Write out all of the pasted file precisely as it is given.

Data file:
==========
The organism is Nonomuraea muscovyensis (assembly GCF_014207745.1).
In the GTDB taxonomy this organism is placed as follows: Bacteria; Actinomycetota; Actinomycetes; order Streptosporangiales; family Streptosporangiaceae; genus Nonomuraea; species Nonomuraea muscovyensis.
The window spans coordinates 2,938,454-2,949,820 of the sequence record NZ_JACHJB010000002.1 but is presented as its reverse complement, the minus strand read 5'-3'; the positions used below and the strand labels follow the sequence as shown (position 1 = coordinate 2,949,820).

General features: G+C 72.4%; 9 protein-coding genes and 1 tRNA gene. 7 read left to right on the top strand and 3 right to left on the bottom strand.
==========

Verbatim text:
The organism is Nonomuraea muscovyensis (assembly GCF_014207745.1).
In the GTDB taxonomy this organism is placed as follows: Bacteria; Actinomycetota; Actinomycetes; order Streptosporangiales; family Streptosporangiaceae; genus Nonomuraea; species Nonomuraea muscovyensis.
The window spans coordinates 2,938,454-2,949,820 of the sequence record NZ_JACHJB010000002.1 but is presented as its reverse complement, the minus strand read 5'-3'; the positions used below and the strand labels follow the sequence as shown (position 1 = coordinate 2,949,820).

General features: G+C 72.4%; 9 protein-coding genes and 1 tRNA gene. 7 read left to right on the top strand and 3 right to left on the bottom strand.